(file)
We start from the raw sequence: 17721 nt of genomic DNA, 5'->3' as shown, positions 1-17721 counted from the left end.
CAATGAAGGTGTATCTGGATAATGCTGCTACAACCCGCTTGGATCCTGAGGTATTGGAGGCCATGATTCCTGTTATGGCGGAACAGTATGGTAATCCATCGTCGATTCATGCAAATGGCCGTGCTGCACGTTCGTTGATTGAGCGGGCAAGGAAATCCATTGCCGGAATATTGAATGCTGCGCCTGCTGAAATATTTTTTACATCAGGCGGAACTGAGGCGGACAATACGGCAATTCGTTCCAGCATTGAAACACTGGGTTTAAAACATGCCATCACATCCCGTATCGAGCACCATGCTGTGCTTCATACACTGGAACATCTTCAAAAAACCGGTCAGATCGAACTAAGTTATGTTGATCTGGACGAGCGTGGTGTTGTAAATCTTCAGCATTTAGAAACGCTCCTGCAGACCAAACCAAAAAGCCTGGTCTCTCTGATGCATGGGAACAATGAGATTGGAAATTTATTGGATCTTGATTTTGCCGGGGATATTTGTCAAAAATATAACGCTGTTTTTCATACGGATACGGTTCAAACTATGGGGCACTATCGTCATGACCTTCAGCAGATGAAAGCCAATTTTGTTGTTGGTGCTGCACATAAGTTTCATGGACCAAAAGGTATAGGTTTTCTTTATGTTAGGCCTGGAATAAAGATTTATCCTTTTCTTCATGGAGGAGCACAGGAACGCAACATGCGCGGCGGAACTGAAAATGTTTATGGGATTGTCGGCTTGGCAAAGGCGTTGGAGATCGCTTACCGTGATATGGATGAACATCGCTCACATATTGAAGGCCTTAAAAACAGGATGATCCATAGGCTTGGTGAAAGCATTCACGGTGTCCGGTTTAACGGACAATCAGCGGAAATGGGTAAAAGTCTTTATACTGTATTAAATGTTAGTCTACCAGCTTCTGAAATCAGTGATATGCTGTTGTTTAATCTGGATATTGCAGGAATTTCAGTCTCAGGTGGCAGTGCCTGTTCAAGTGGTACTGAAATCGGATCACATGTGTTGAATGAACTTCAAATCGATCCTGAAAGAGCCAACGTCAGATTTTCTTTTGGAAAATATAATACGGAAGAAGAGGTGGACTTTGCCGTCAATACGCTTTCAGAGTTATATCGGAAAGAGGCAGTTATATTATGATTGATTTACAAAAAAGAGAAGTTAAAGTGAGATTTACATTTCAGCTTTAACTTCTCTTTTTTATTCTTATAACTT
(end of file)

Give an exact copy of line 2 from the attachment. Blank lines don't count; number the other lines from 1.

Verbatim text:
CAATGAAGGTGTATCTGGATAATGCTGCTACAACCCGCTTGGATCCTGAGGTATTGGAGGCCATGATTCCTGTTATGGCGGAACAGTATGGTAATCCATCGTCGATTCATGCAAATGGCCGTGCTGCACGTTCGTTGATTGAGCGGGCAAGGAAATCCATTGCCGGAATATTGAATGCTGCGCCTGCTGAAATATTTTTTACATCAGGCGGAACTGAGGCGGACAATACGGCAATTCGTTCCAGCATTGAAACACTGGGTTTAAAACATGCCATCACATCCCGTATCGAGCACCATGCTGTGCTTCATACACTGGAACATCTTCAAAAAACCGGTCAGATCGAACTAAGTTATGTTGATCTGGACGAGCGTGGTGTTGTAAATCTTCAGCATTTAGAAACGCTCCTGCAGACCAAACCAAAAAGCCTGGTCTCTCTGATGCATGGGAACAATGAGATTGGAAATTTATTGGATCTTGATTTTGCCGGGGATATTTGTCAAAAATATAACGCTGTTTTTCATACGGATACGGTTCAAACTATGGGGCACTATCGTCATGACCTTCAGCAGATGAAAGCCAATTTTGTTGTTGGTGCTGCACATAAGTTTCATGGACCAAAAGGTATAGGTTTTCTTTATGTTAGGCCTGGAATAAAGATTTATCCTTTTCTTCATGGAGGAGCACAGGAACGCAACATGCGCGGCGGAACTGAAAATGTTTATGGGATTGTCGGCTTGGCAAAGGCGTTGGAGATCGCTTACCGTGATATGGATGAACATCGCTCACATATTGAAGGCCTTAAAAACAGGATGATCCATAGGCTTGGTGAAAGCATTCACGGTGTCCGGTTTAACGGACAATCAGCGGAAATGGGTAAAAGTCTTTATACTGTATTAAATGTTAGTCTACCAGCTTCTGAAATCAGTGATATGCTGTTGTTTAATCTGGATATTGCAGGAATTTCAGTCTCAGGTGGCAGTGCCTGTTCAAGTGGTACTGAAATCGGATCACATGTGTTGAATGAACTTCAAATCGATCCTGAAAGAGCCAACGTCAGATTTTCTTTTGGAAAATATAATACGGAAGAAGAGGTGGACTTTGCCGTCAATACGCTTTCAGAGTTATATCGGAAAGAGGCAGTTATATTATGATTGATTTACAAAAAAGAGAAGTTAAAGTGAGATTTACATTTCAGCTTTAACTTCTCTTTTTTATTCTTATAACTT